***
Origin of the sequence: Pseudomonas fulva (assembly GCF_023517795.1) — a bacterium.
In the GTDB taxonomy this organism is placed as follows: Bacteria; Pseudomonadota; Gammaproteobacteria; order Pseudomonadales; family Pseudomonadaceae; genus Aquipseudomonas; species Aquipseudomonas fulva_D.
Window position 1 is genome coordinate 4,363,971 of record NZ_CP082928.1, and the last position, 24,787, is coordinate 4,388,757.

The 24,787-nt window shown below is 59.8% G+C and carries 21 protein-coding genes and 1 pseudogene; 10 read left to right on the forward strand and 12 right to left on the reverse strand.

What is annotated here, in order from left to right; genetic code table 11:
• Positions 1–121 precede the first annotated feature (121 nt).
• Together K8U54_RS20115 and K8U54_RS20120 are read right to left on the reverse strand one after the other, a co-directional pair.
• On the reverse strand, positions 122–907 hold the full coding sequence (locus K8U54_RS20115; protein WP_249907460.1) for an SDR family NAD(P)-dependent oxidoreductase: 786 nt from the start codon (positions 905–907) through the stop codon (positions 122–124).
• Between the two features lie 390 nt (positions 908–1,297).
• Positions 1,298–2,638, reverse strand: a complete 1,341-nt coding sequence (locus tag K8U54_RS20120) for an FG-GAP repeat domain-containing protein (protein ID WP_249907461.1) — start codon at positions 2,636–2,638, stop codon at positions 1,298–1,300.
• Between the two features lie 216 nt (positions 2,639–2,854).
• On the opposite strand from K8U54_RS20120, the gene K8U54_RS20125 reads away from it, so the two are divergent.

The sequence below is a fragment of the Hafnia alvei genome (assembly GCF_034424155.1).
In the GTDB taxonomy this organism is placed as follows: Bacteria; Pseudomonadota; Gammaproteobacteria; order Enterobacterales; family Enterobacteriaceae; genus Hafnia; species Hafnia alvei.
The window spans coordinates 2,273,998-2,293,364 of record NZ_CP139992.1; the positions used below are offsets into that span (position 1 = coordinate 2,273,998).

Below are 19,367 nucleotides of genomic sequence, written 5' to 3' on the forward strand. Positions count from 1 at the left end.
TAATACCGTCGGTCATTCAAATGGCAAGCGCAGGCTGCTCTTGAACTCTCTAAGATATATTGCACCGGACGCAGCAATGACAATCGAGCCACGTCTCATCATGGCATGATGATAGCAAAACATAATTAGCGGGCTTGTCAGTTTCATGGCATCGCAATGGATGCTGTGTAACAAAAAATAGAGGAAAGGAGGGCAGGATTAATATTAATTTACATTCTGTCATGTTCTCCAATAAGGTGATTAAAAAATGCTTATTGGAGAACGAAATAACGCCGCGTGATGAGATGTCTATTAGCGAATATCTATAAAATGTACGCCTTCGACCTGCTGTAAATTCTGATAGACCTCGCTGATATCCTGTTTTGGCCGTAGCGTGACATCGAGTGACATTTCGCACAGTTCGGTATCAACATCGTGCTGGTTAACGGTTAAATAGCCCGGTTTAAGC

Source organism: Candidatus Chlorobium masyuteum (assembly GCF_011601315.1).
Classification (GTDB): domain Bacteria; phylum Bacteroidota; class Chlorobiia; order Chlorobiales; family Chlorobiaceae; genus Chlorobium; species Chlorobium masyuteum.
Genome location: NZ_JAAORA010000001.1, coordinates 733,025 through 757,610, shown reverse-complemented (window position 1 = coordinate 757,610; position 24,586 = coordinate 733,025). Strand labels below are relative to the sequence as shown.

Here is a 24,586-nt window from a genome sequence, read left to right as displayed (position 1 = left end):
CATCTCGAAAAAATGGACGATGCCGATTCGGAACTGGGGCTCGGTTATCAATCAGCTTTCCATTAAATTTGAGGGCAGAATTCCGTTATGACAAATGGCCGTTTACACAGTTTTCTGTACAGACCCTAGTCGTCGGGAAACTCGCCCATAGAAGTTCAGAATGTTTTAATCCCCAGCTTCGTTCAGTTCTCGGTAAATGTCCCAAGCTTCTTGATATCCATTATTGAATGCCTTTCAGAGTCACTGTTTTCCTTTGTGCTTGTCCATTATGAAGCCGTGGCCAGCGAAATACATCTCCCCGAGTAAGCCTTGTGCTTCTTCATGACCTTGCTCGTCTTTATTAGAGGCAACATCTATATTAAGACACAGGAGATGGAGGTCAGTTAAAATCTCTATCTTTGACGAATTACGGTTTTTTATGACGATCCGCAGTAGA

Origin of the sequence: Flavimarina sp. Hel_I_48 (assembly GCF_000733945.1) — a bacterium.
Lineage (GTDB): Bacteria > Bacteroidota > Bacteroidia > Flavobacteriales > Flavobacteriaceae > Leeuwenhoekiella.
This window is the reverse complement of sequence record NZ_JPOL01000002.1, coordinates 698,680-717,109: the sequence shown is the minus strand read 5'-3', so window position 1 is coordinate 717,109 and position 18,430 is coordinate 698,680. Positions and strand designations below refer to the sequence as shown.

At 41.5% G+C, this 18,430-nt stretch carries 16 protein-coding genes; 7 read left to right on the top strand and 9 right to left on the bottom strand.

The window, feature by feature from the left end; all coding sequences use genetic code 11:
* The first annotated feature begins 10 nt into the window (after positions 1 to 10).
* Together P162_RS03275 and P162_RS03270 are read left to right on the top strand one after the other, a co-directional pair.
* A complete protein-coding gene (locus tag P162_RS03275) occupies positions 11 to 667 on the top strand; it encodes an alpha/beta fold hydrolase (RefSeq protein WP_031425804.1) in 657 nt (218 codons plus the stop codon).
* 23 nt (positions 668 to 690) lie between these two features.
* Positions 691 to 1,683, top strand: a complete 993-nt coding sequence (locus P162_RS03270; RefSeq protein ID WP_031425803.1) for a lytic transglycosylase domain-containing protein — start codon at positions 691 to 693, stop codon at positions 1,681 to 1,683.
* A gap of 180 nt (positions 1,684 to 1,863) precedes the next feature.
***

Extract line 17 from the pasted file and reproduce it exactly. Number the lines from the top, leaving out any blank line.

TAATACCGTCGGTCATTCAAATGGCAAGCGCAGGCTGCTCTTGAACTCTCTAAGATATATTGCACCGGACGCAGCAATGACAATCGAGCCACGTCTCATCATGGCATGATGATAGCAAAACATAATTAGCGGGCTTGTCAGTTTCATGGCATCGCAATGGATGCTGTGTAACAAAAAATAGAGGAAAGGAGGGCAGGATTAATATTAATTTACATTCTGTCATGTTCTCCAATAAGGTGATTAAAAAATGCTTATTGGAGAACGAAATAACGCCGCGTGATGAGATGTCTATTAGCGAATATCTATAAAATGTACGCCTTCGACCTGCTGTAAATTCTGATAGACCTCGCTGATATCCTGTTTTGGCCGTAGCGTGACATCGAGTGACATTTCGCACAGTTCGGTATCAACATCGTGCTGGTTAACGGTTAAATAGCCCGGTTTAAGC